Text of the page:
By the age of 12, I had lost my mother and father to the AIDS virus in Uganda. My aunt, whom I now call my mother, adopted my brothers and I here in the US. Through my earthly adoption and as God continued to reveal himself to me, I’ve come to understand the awesome privilege and new identity that comes from being called a daughter of the Most High God. The Bible says that as a Christian, I was chosen in Him before the foundation of the world, that I should be holy and blameless before Him. In love, God predestined me for adoption through Jesus Christ according to His will (Eph 1:3-6).

An Inheritance Through Adoption

As a Christian, I inherited the Spirit of adoption, which meant that I had a new Father whom I could call “Abba Father!” This signified that I could now have a close, intimate relationship like that of a father with his child. Through adoption, I was an heir of God and fellow heir with Christ (Rom 8:17). As an heir, I have the rights to a great eternal inheritance, which is imperishable, undefiled, and unfading, kept in heaven for me (1 Peter 1:4).

A Loving Father Through Adoption

Through God’s adoption, I have a good and loving father. Unlike my earthly father, this Father does not leave me nor forsake me (Deut 31:6); this Father loves me (1 John 3:1) and nothing can separate me from this love (Rom 8:39); He knew me before I was born (Jer. 1:5); He takes care of me (Matt. 6:32) and He gives good gifts (Matt. 7:11).

A New Identity Through Adoption

Adoption into God’s family also comes with a new identity. Part of being adopted, after my parents passed, was that I took on my new mother’s last name. I had to adhere to the rules of her home; I had to listen and obey her; my cousins were no longer my cousins, I called them my brothers. In the same light, once I was adopted into God’s family, I was under a new loving authority (John 14:23). Through God’s adoption, I now align myself with my brothers and sisters in Christ who do the will of my heavenly father (Matt 12:48-50).

Because I am a child of God, by His grace and mercy, I strive to do the works that please Him. As children of God, we must understand that “it is God who works in you, both to will and to work for his good pleasure” (Phil. 4:13).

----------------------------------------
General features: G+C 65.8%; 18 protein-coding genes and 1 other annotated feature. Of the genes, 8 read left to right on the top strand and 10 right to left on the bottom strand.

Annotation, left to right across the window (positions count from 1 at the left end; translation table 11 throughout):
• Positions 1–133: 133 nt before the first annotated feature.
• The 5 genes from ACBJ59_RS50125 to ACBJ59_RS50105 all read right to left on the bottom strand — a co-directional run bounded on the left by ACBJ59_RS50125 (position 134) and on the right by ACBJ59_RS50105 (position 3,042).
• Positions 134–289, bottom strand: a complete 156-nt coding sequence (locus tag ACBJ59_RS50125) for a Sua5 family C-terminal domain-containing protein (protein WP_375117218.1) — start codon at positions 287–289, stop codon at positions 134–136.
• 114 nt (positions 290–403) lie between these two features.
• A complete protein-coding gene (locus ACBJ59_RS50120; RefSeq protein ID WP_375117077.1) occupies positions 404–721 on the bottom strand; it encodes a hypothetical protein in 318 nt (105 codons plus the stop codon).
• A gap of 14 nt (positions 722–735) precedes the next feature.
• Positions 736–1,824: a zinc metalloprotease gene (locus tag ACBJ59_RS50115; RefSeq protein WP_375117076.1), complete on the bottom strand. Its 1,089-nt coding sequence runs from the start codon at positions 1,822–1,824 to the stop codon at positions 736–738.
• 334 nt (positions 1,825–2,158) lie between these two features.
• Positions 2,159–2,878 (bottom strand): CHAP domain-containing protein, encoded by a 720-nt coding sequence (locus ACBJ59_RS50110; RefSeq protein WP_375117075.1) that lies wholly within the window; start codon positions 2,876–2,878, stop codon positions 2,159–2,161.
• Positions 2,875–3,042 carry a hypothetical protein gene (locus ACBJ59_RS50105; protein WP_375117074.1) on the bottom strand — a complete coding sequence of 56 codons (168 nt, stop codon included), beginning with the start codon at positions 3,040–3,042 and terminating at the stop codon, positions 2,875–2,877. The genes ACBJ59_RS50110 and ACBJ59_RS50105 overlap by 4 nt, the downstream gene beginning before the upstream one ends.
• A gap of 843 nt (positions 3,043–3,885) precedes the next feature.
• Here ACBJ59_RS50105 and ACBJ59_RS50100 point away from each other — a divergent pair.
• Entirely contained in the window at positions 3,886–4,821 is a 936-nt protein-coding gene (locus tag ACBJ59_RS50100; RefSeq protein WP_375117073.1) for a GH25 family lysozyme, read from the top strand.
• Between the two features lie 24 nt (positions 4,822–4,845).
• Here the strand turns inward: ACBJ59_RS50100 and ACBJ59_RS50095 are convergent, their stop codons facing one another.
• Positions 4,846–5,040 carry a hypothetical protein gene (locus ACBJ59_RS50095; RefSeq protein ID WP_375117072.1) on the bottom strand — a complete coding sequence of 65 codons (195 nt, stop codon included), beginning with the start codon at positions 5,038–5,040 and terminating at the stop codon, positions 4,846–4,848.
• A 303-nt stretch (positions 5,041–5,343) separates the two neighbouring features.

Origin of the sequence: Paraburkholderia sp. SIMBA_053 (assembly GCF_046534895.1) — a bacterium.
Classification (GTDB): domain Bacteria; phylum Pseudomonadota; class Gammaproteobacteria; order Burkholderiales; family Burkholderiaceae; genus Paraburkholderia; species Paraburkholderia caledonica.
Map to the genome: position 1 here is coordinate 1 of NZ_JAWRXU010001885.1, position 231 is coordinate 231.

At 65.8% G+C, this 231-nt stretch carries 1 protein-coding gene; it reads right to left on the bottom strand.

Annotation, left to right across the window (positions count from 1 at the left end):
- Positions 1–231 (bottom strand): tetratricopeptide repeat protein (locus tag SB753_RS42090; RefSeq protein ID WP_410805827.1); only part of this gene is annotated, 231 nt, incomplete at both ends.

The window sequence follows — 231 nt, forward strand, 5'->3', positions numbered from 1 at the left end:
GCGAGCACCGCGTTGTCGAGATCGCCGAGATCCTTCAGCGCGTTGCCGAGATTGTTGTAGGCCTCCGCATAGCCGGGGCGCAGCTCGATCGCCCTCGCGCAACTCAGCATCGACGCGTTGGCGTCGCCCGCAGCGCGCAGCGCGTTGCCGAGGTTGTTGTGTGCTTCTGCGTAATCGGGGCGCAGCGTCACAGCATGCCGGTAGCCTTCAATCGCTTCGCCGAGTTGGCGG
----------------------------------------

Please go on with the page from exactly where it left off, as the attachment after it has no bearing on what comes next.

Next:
A new identity in Christ also means that I no longer identify with my old self. The Bible says that I am a new creation; “the old has passed away; behold, the new has come” (Cor. 5:17). Because of God’s saving grace, I do not identify myself as an unloved, un-forgiven, hopeless and forsaken AIDS orphan. Through God’s adoption, I identify myself as a loved, hopeful, forgiven and cherished daughter of a King. I am part of “a chosen race, a royal priesthood, a holy nation, a people for his possession” (1 Peter 2:9). I (who was once dead in my sins) am no longer identified by my sins, but was made alive in Christ. My debt of sin was paid through Christ’s death on the cross. My new identity means that I have friendship with God. (John 15:15)

The adopter always initiates adoption; there was nothing I could do to deserve adoption into God’s Kingdom. It is a free gift of love, mercy, and grace. Yet, through this I am called a daughter of the Living God. I pray that we as Christians would bow in humble adoration to the King of Kings and Lord of Lords because he has chosen to show us his grace by adopting us and calling us his own.

As a Christian, how has the knowledge that you have an inheritance, have a loving father and a new identity in Christ shaped your understanding of your family, your understanding of God’s adoption, acceptance and love?

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